MS Ride Prep/Training
July 11, 2005 10:09 PM   Subscribe

Last Thursday I found out my brother has Multiple Sclerosis. This morning I found out that New Mexico is having The Atomic Tour MS 150 Bike Ride in just under a month. I signed up for it. Now what?

I'm not in the best shape, but I've been working out for almost a month now, 6x a week, including duration and interval cardio training and circuit training. Before that I was riding my bike to and from work several times a week, but that's only about 3 miles each way.

Other than the obvious (ride, ride, ride) what are some things I can do to prepare. What can I expect on this ~75 mile each way/2 day ride?

I assume if I totally tank the organizers will make sure that I get back safely, is that a safe assumption?

Any tips for fundraising beyond hitting up friends/coworkers?
posted by FlamingBore to Sports, Hobbies, & Recreation (9 answers total) 1 user marked this as a favorite
I'm a runner, not a biker, but I'm sure the same advice holds: slow and steady completes a race, though it might not win. Besides, this is a "bike ride", not a bike race, so there's no need to knock yourself out. Congratulations on taking initiative and being supportive and all that- go out there and aim to complete the thing or come as close as possible to it, and work on speed for next year.
Fundraising: Hit up friends and coworkers- if you'd REALLY like to go crazy, set up a website accepting donations and try and get the word out through myspace or something similar. Good luck!
posted by BuddhaInABucket at 11:00 PM on July 11, 2005

I did a 435-mile, 6-day ride about two years ago, having never completed, until that point, a ride longer than about 50 miles. On the very first day of the ride, I pedalled for a greater distance than I ever had on a single ride, and then did it again, five more times over the next five days. I just didn't have the time to do proper training in the months before, but was able to complete the ride (well, save about 20 miles on a 106-mile day), anyway. I guess what I'm saying is that you'll be surprised what you can accomplish once you get out there. However, I found spinning classes (in addition, obviously, to actual bike riding) to be excellent practice.

Get yerself some bike shorts with nice padding. Your ass will be sore; best to take precautions.

You will definitely be picked up by a support vehicle if you can't make it. Don't worry about this, or be embarrassed by it. On my ride, about a third of the riders got in a support van at one point or another. (Though this was partly a product of the ride being badly routed: through the southwestern part of Wisconsin, aka "the part that the glaciers missed." Speaking of which, if you can learn the route ahead of time, get out there and familiarize yerself with it, or at least find similar terrain and do some trial rides there.)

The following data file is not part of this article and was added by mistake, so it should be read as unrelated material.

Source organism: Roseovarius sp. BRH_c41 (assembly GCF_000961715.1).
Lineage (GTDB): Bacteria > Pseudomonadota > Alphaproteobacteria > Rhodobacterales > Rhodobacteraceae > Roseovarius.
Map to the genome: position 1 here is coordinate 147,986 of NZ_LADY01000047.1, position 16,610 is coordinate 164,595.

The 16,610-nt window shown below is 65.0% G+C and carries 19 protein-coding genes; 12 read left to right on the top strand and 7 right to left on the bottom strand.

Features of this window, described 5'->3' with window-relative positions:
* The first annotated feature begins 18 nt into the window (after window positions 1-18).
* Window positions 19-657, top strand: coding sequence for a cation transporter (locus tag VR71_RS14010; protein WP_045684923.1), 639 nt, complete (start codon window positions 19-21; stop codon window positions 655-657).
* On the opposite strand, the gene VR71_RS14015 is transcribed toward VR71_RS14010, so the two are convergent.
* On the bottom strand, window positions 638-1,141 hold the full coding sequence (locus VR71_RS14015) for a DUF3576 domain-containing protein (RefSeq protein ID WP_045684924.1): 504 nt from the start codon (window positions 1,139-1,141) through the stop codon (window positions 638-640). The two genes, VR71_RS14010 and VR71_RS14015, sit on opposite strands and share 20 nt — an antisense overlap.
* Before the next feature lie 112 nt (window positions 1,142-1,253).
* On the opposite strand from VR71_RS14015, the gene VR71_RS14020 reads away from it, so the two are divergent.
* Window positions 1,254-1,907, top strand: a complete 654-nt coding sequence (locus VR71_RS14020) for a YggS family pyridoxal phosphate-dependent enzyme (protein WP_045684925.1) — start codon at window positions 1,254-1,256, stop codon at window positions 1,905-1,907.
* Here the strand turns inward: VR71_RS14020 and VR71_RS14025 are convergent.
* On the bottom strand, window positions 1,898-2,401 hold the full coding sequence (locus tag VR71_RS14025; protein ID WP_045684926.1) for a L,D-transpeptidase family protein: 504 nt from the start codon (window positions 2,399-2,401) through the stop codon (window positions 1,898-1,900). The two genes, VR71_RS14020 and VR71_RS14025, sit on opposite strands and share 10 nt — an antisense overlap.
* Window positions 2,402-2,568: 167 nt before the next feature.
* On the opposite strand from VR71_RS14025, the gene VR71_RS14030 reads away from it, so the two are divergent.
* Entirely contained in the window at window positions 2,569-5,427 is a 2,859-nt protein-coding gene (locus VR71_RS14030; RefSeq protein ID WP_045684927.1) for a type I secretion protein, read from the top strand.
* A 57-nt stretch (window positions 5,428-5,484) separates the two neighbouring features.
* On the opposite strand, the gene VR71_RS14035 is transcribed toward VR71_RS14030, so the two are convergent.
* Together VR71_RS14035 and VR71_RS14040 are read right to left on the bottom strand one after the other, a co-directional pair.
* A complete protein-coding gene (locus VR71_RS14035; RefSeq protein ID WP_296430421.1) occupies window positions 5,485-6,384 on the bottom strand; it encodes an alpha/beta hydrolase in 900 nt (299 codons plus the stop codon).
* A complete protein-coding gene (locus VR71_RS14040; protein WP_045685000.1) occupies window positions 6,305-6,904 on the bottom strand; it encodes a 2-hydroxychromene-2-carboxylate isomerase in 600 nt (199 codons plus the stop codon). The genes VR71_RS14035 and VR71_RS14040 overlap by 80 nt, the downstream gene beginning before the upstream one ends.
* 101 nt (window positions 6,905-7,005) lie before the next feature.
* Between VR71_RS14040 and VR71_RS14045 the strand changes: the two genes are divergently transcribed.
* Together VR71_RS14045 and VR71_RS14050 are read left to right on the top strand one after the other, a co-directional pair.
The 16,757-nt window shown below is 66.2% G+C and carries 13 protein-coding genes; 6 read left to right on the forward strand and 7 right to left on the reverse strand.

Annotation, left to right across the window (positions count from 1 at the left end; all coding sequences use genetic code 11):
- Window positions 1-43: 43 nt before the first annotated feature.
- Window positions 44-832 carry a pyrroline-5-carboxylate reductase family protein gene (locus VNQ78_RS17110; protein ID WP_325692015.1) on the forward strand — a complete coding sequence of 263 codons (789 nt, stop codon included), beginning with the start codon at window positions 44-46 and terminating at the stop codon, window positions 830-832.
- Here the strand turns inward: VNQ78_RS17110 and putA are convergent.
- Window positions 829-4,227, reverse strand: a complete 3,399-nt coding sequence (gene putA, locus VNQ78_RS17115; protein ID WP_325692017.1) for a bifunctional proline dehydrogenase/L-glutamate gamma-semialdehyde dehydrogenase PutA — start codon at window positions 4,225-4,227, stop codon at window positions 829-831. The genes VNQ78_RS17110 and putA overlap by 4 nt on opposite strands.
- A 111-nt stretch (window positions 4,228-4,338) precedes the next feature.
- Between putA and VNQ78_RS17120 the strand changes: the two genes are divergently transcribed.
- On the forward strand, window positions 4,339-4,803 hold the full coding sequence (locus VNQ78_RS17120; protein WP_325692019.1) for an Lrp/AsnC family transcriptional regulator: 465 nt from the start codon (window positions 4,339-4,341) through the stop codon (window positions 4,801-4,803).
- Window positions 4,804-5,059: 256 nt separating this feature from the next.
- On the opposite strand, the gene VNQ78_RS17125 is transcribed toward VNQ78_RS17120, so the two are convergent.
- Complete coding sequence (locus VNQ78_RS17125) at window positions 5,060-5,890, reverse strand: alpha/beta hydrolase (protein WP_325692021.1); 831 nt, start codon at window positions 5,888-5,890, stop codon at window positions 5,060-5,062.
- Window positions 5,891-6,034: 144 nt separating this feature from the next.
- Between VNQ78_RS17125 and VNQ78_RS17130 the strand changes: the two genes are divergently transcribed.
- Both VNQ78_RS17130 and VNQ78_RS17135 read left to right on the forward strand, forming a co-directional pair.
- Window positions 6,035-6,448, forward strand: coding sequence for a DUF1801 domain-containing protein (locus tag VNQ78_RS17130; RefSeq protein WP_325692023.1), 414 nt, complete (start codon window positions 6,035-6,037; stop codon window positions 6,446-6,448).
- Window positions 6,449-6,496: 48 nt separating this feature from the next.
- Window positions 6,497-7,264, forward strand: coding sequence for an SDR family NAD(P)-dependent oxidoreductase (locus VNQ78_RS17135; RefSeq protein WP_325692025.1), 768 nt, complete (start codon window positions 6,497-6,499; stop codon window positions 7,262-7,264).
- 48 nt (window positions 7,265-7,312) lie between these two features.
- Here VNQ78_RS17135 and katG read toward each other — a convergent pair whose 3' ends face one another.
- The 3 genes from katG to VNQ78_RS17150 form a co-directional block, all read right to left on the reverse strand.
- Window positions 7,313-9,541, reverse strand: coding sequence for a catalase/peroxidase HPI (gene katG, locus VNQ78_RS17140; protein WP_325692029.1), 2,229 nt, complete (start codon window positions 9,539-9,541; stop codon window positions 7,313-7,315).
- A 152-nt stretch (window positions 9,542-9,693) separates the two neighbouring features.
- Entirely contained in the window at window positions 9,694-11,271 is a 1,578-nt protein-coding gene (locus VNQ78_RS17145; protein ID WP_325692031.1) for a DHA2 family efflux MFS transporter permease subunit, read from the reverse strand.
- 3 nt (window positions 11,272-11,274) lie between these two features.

Soliciting pledges is the worst part of the whole thing, since no one likes to ask their friends and family for money. My recommendation: go right to your boss, and your friends' bosses: companies are often the biggest donors (tax write-offs), and/or will often have a "matching" program, whereby the company will contribute as much again as the sum of all your coworkers' pledges. Worth asking about.

Also, if you're riding through friggin' New Mexico in summertime, learn all there is to learn about self-hydration and sunscreen.
posted by Dr. Wu at 11:16 PM on July 11, 2005

Get your bike serviced if you haven't already. If you feel uncomfortable riding, talk to the service people about a bike fit. I assume you have a couple pairs of padded shorts.

While cardio does help a great deal, running/stair machine/elliptical trainers don't cross-train to biking very well---the muscle groups are different. Stationary bike helps somewhat, as does the rowing machine, but nothing really simulates bike rinding excpet the thing itself.

Your best preparation is just to ride. As a rule of thumb, you can do twice your training distance for a single ride fairly easily. You want to get at least a couple weekend rides of 35 miles. Fifty to seventy mile prep rides would be ideal, but that's going to be tough to work up to in less than a month.

When riding, a sore backside is normal, but a sore back is not. Don't strain your back. Also, prickles and tingles in your fingers, hands or wrists are indications that you're putting pressure on a nerve. Too much for too long leads to numbness and ultimately to permanent damage. Padded gloves can mitigate this, but the best prevention is to change hand positions during the ride. Drop bars have the most options, but if you've got flat bars consider adding bar-ends to give yourself a second hand position.